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Motivation: In general, a nonlocal operator acting on the product of two functions doesn't have the product rule as the local operator does. However, the Hilbert transform on the real line has a very nice property $$H(fg)=gHf+fHg+H(Hf\cdot Hg),$$ where the remainder (the third term on the RHS) is not just written as a sophisticated commutator. Such an identity is a consequence of the fact that the boundary value of a holomorphic function on the upper half plane must be in the form $f-iHf$.

Now I wonder would it be possible to extend this type of identity to higher dimensions. For example, denote $R_j$ the usual Riesz transform, can we simplify $R_j(fg)-gR_jf-fR_jg$ without using commutator.

Appreciate for your time.

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Another proof of the identity for the Hilbert transform can be found by means of Fourier transform. If $\sigma(\xi) = i \operatorname{sign} \xi$, then $$ \mathcal{F}(H(f g) - f H g - g H f)(\xi) = \int \mathcal{F} f(\eta) \mathcal{F} g(\xi - \eta) (\sigma(\xi) - \sigma(\xi - \eta) - \sigma(\eta)) d\eta . $$ It turns out that $$ \sigma(\xi) - \sigma(\xi - \eta) - \sigma(\eta) = \sigma(\xi)\sigma(\xi - \eta) \sigma(\eta) , $$ and so $H(f g) - f H g - g H f = H(Hf Hg)$.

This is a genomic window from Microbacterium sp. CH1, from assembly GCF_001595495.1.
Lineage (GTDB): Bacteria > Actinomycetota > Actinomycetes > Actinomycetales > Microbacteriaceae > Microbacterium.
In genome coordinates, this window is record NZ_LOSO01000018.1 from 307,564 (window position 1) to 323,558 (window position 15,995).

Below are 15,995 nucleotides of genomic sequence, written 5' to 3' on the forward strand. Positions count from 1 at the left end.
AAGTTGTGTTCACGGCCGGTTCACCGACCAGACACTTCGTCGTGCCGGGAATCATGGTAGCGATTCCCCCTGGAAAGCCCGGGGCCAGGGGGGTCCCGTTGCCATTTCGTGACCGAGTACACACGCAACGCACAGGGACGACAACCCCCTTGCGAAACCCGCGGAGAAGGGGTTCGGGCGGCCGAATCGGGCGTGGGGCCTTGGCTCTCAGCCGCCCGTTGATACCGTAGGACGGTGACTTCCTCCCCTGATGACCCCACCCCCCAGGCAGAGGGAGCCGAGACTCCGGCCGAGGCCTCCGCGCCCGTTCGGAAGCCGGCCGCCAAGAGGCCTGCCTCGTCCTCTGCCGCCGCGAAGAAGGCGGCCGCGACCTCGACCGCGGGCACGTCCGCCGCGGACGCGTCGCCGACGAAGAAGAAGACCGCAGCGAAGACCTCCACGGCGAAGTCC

The same calculation for the Riesz transform, that is, $\sigma(\xi) = \xi_j / |\xi|$, leads to something much more complicated: $\sigma(\xi) - \sigma(\xi - \eta) - \sigma(\eta)$ is not a product of three functions as it was for the Hilbert transform. Therefore, $R_j(f g) - f R_j g - g R_j f$ is not of the form $A(Bf Bg)$ for whatever Fourier multipliers $A$ and $B$.

However, the expression for $\sigma(\xi) - \sigma(\xi - \eta) - \sigma(\eta)$ can be be slightly simplified: if I am not mistaken, $$ \sigma(\xi) - \sigma(\xi - \eta) - \sigma(\eta) = \sigma(\xi) (1 - (2 + 2 |\xi - \eta|^{-1} |\eta|^{-1} \langle \xi - \eta, \eta\rangle)^{1/2}).$$ It follows that indeed $R_j(f g) - f R_j g - g R_j f$ is the Riesz transform of something rather regular; namely, it is equal to $R_j(B(f,g))$, where $$B(f, g)(z) = \text{p.v.}\iint f(x) g(y) k(z - x, z - y) dx dy$$ with singular kernel $k$ given by $$\mathcal{F} k(\xi, \eta) = (1 - (2 + 2 |\xi|^{-1} |\eta|^{-1} \langle \xi, \eta\rangle)^{1/2}).$$

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